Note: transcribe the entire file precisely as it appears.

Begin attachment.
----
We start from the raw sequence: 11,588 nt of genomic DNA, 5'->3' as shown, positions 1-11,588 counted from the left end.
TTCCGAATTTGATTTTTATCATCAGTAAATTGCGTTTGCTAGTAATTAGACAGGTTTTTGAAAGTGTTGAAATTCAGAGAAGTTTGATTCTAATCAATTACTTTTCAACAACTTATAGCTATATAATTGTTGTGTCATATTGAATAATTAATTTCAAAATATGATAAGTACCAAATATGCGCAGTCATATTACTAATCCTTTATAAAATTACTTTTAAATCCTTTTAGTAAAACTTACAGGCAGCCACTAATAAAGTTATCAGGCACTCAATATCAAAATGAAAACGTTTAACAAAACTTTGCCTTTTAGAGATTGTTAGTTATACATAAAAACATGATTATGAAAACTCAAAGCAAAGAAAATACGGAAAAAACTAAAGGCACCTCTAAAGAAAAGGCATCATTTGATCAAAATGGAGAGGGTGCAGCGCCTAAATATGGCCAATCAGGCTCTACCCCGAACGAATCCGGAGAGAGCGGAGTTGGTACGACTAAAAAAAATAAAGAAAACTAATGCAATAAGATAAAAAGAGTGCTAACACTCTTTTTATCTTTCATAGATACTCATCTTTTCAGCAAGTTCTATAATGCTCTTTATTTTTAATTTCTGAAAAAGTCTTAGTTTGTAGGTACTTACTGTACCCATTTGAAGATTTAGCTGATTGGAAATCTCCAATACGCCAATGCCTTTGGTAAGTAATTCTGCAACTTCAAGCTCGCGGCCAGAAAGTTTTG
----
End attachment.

We start from the raw sequence: 11,588 nt of genomic DNA, 5'->3' as shown, positions 1-11,588 counted from the left end.
TTCCGAATTTGATTTTTATCATCAGTAAATTGCGTTTGCTAGTAATTAGACAGGTTTTTGAAAGTGTTGAAATTCAGAGAAGTTTGATTCTAATCAATTACTTTTCAACAACTTATAGCTATATAATTGTTGTGTCATATTGAATAATTAATTTCAAAATATGATAAGTACCAAATATGCGCAGTCATATTACTAATCCTTTATAAAATTACTTTTAAATCCTTTTAGTAAAACTTACAGGCAGCCACTAATAAAGTTATCAGGCACTCAATATCAAAATGAAAACGTTTAACAAAACTTTGCCTTTTAGAGATTGTTAGTTATACATAAAAACATGATTATGAAAACTCAAAGCAAAGAAAATACGGAAAAAACTAAAGGCACCTCTAAAGAAAAGGCATCATTTGATCAAAATGGAGAGGGTGCAGCGCCTAAATATGGCCAATCAGGCTCTACCCCGAACGAATCCGGAGAGAGCGGAGTTGGTACGACTAAAAAAAATAAAGAAAACTAATGCAATAAGATAAAAAGAGTGCTAACACTCTTTTTATCTTTCATAGATACTCATCTTTTCAGCAAGTTCTATAATGCTCTTTATTTTTAATTTCTGAAAAAGTCTTAGTTTGTAGGTACTTACTGTACCCATTTGAAGATTTAGCTGATTGGAAATCTCCAATACGCCAATGCCTTTGGTAAGTAATTCTGCAACTTCAAGCTCGCGGCCAGAAAGTTTTG